Monday, November 28, 2016

Post-Thanksgiving Confession

So this is the time of year when I'm supposed to say what I'm thankful for. To list all of the things that make me happy to be alive. And yet. It hasn't been an easy thing to do. Those of you who have kept up with my blog over the years have no doubt noticed two big things about it:
  1. I list something I'm thankful for at the end of each post.
  2. I blog regularly, rarely skipping whole months at a time.
This year has been different. Let me tell you why.

In June, I was diagnosed with Major Depressive Disorder. It wasn't a surprise. I had been feeling worthless and hopeless and lonely for several months leading up to that point, and . . . What can I say, really, but the truth? There were plenty of times when I didn't want to be alive. When I daydreamed of scenarios in which I was rushed to the hospital, though everyone knew it was too late.

There's no way to describe the utter sadness that is depression. I thought I had an idea because I tend to be somewhat melancholy, but I didn't truly know how dark the world could seem under a cloud of depression. The darkness seems to come out of nowhere, too, and you think you're going crazy because one day you find yourself kneeling on the floor and sobbing your eyes out because again, you feel worthless and hopeless and lonely. Normally, you would "buck up" and go out with friends, pick up a forgotten hobby, or fill your life with busy-ness. Normally, you would have a strategy for finding a solution to the problem at hand. But this time––this time you don't want to see anyone, you lose interest in the parts of life you used to find joy in, and the most difficult part of the day is getting out of bed in the morning. This time, you find it nearly impossible to think clearly. For me, that meant no writing on my blog and no "Thing I am thankful for." It was hard enough just to be thankful for life.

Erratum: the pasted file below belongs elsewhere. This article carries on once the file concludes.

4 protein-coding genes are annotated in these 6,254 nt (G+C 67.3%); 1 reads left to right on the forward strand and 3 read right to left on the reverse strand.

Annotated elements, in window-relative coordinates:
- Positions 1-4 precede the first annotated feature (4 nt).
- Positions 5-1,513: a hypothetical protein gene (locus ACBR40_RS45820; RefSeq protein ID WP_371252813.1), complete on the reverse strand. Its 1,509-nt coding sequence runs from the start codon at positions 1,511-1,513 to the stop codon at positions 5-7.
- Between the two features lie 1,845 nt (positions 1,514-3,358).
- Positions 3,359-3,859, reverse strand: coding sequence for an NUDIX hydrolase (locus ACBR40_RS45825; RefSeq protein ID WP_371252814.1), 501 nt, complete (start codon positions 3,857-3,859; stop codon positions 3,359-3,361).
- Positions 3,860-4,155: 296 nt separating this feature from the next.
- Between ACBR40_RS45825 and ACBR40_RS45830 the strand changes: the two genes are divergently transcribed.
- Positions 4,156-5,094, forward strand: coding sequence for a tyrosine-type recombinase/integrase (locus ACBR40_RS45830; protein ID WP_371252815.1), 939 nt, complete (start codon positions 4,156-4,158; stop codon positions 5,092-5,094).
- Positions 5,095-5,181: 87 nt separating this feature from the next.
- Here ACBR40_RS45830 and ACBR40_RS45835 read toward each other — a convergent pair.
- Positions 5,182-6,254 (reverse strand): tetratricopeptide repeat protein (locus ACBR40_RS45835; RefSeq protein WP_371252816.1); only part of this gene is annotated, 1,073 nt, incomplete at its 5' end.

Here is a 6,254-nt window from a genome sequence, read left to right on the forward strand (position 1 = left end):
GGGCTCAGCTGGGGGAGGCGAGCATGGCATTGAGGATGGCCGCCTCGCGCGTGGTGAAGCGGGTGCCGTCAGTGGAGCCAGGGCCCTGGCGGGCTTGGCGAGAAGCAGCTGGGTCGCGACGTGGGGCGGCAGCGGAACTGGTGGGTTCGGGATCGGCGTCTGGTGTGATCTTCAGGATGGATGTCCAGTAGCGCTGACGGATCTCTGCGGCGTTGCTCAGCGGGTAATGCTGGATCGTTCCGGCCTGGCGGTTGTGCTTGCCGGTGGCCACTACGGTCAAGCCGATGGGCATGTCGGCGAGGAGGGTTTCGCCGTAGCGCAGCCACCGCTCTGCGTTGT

Why am I saying all of this? Why am I admitting to this . . . awful thing? Because I've thought a lot about gratitude lately and what, exactly, I'm grateful for. Well, more than anything else––more than desserts and a home and a job and a car and clothes and family and religion––I'm grateful for people's attention. I'm grateful when someone asks me how I am and listens to the answer. I'm grateful when someone says, "How was your day?" I'm grateful when someone remembers something I mentioned a few weeks ago and follows up. I'm grateful when people take an interest.

Sometimes I tell people about my depression, and they say, "What can I do to help?" Here's what you can do––with me and with everyone, depressed or not:

Take an interest.

Take an interest in the lives of the people around you. Ask them questions and listen to the answers. Don't spend valuable listening time thinking of the next thing you can say. Just listen. Ask about people's hobbies and work. Ask them what they've been thinking about lately. Ask them if they've got any exciting vacation plans coming up. Ask them about their families and their lives.

The world is full of people who don't realize that the most important things in life aren't actually things––they're people. People who are closely connected to you, as well as people who are not.

I am grateful for people who take an interest in me and who make me feel like I am an important part of their lives. That if I vanished, they would notice.

Addendum: The point of this post was not to subtly request praise or words of love––though I do enjoy both of those things. ;) It was, however, a request that you pay attention to the people around you and take an interest in their lives. If a friend tells you he had a bad day, ask him about it. Pay attention to the people in your life, and make them feel loved by showing interest.